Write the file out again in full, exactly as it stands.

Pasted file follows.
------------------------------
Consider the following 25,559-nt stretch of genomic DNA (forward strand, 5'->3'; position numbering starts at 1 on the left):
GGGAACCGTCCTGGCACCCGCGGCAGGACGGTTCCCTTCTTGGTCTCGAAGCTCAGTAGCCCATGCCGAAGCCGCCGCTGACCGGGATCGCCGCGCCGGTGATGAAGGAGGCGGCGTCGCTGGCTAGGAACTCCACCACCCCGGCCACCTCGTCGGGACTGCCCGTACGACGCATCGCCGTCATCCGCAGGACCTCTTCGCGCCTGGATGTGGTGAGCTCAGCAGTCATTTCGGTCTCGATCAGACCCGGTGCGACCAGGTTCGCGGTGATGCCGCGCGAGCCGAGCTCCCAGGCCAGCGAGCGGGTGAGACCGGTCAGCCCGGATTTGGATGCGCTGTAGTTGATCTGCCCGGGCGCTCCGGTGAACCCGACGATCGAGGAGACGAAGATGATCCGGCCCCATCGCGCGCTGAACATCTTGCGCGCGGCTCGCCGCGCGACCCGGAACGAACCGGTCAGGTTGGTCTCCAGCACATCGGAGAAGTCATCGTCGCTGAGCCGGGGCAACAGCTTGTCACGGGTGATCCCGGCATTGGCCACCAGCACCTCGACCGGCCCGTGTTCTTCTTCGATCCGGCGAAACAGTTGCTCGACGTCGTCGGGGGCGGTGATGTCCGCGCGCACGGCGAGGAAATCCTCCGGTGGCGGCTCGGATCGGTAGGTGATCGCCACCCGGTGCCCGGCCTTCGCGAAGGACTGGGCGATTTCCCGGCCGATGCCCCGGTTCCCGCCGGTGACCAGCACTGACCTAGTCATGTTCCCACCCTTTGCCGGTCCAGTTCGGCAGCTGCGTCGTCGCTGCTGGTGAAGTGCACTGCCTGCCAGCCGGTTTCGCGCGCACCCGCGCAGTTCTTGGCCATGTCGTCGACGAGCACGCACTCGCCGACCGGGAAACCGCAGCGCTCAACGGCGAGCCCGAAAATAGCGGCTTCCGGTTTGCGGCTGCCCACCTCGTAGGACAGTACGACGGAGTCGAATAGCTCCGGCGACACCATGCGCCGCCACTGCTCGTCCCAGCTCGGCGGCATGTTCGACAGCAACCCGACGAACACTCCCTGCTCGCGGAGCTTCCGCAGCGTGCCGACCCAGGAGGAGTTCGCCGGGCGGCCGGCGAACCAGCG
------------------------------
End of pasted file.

Consider the following 25,559-nt stretch of genomic DNA (forward strand, 5'->3'; position numbering starts at 1 on the left):
GGGAACCGTCCTGGCACCCGCGGCAGGACGGTTCCCTTCTTGGTCTCGAAGCTCAGTAGCCCATGCCGAAGCCGCCGCTGACCGGGATCGCCGCGCCGGTGATGAAGGAGGCGGCGTCGCTGGCTAGGAACTCCACCACCCCGGCCACCTCGTCGGGACTGCCCGTACGACGCATCGCCGTCATCCGCAGGACCTCTTCGCGCCTGGATGTGGTGAGCTCAGCAGTCATTTCGGTCTCGATCAGACCCGGTGCGACCAGGTTCGCGGTGATGCCGCGCGAGCCGAGCTCCCAGGCCAGCGAGCGGGTGAGACCGGTCAGCCCGGATTTGGATGCGCTGTAGTTGATCTGCCCGGGCGCTCCGGTGAACCCGACGATCGAGGAGACGAAGATGATCCGGCCCCATCGCGCGCTGAACATCTTGCGCGCGGCTCGCCGCGCGACCCGGAACGAACCGGTCAGGTTGGTCTCCAGCACATCGGAGAAGTCATCGTCGCTGAGCCGGGGCAACAGCTTGTCACGGGTGATCCCGGCATTGGCCACCAGCACCTCGACCGGCCCGTGTTCTTCTTCGATCCGGCGAAACAGTTGCTCGACGTCGTCGGGGGCGGTGATGTCCGCGCGCACGGCGAGGAAATCCTCCGGTGGCGGCTCGGATCGGTAGGTGATCGCCACCCGGTGCCCGGCCTTCGCGAAGGACTGGGCGATTTCCCGGCCGATGCCCCGGTTCCCGCCGGTGACCAGCACTGACCTAGTCATGTTCCCACCCTTTGCCGGTCCAGTTCGGCAGCTGCGTCGTCGCTGCTGGTGAAGTGCACTGCCTGCCAGCCGGTTTCGCGCGCACCCGCGCAGTTCTTGGCCATGTCGTCGACGAGCACGCACTCGCCGACCGGGAAACCGCAGCGCTCAACGGCGAGCCCGAAAATAGCGGCTTCCGGTTTGCGGCTGCCCACCTCGTAGGACAGTACGACGGAGTCGAATAGCTCCGGCGACACCATGCGCCGCCACTGCTCGTCCCAGCTCGGCGGCATGTTCGACAGCAACCCGACGAACACTCCCTGCTCGCGGAGCTTCCGCAGCGTGCCGACCCAGGAGGAGTTCGCCGGGCGGCCGGCGAACCAGCG